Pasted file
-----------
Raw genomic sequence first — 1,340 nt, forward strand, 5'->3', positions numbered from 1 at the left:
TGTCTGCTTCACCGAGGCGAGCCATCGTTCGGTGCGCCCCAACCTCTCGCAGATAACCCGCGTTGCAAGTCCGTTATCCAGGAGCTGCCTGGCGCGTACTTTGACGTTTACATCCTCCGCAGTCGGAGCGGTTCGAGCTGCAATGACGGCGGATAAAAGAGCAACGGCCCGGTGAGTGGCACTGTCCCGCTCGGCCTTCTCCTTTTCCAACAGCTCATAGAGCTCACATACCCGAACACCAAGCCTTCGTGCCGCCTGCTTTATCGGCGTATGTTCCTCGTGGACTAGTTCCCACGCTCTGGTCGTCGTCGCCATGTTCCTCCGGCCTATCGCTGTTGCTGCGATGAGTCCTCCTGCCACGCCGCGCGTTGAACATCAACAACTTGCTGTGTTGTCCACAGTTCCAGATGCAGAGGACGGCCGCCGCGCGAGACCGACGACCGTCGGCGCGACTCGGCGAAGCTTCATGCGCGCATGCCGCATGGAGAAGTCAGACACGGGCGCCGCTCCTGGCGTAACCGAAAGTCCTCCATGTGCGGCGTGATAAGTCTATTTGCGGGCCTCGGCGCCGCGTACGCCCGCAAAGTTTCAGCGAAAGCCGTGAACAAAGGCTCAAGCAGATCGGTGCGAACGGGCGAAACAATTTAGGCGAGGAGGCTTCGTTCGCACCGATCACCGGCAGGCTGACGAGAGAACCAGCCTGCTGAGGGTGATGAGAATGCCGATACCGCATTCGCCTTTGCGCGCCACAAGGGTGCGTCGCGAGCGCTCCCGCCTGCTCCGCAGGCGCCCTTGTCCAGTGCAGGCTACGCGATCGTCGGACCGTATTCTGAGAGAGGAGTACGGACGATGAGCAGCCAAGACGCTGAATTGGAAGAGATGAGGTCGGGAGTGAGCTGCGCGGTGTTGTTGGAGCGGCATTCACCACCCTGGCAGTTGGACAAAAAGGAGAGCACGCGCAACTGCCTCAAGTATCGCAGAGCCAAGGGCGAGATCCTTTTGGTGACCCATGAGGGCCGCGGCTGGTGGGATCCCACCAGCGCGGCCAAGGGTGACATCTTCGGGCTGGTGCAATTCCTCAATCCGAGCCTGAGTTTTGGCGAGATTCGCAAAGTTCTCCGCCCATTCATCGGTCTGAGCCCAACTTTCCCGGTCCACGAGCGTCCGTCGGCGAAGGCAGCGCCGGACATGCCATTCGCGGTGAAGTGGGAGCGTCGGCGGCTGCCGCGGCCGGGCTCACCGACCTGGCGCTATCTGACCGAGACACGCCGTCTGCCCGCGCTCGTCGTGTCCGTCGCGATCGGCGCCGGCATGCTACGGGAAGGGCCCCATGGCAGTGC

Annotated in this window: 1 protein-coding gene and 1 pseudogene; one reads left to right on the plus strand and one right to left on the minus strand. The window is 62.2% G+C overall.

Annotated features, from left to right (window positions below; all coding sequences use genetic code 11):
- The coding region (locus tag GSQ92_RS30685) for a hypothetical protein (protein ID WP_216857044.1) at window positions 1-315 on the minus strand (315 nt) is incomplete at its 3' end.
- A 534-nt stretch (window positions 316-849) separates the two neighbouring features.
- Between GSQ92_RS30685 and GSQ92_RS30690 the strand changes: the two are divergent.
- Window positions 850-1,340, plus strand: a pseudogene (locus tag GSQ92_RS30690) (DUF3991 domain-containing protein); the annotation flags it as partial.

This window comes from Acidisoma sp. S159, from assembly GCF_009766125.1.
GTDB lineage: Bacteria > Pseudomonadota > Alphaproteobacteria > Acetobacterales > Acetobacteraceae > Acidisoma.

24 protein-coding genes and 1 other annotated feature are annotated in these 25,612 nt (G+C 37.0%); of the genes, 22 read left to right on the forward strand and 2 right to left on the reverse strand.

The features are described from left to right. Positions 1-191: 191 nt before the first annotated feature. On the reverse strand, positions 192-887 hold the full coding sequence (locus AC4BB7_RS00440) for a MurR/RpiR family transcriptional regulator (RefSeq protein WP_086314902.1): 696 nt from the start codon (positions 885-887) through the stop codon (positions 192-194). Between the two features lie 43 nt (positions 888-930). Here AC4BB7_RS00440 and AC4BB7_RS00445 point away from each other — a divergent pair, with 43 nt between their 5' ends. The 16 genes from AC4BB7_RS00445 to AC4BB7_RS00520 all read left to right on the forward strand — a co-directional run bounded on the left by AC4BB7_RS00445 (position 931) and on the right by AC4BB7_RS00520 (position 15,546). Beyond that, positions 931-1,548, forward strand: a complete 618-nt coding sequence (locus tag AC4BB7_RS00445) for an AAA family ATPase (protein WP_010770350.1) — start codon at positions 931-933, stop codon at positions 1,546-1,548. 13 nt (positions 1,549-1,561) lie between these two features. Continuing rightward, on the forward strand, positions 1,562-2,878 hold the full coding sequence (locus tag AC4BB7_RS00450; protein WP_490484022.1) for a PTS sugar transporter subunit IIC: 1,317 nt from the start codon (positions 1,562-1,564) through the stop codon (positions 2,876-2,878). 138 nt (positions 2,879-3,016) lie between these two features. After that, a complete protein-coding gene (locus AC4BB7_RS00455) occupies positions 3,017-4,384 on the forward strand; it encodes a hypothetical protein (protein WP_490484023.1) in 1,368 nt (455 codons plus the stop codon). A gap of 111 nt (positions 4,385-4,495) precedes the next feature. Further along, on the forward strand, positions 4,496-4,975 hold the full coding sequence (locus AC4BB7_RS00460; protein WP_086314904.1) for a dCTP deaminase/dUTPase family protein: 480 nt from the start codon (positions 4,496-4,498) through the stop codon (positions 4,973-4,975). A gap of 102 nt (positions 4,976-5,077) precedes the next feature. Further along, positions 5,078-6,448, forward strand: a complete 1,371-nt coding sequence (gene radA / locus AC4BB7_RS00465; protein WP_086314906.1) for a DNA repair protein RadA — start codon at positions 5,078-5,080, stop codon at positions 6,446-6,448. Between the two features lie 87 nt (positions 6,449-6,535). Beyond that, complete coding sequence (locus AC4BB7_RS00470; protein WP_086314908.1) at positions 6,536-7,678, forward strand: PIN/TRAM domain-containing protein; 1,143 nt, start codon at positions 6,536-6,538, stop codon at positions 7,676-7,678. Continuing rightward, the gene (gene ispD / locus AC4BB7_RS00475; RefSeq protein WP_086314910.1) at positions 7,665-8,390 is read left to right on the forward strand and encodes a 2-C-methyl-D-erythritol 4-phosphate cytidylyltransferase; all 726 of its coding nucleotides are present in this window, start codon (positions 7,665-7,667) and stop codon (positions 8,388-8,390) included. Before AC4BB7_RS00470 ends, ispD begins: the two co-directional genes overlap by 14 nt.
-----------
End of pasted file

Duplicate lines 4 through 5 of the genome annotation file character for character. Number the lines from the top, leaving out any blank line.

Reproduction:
Annotated features, from left to right (window positions below; all coding sequences use genetic code 11):
- The coding region (locus tag GSQ92_RS30685) for a hypothetical protein (protein ID WP_216857044.1) at window positions 1-315 on the minus strand (315 nt) is incomplete at its 3' end.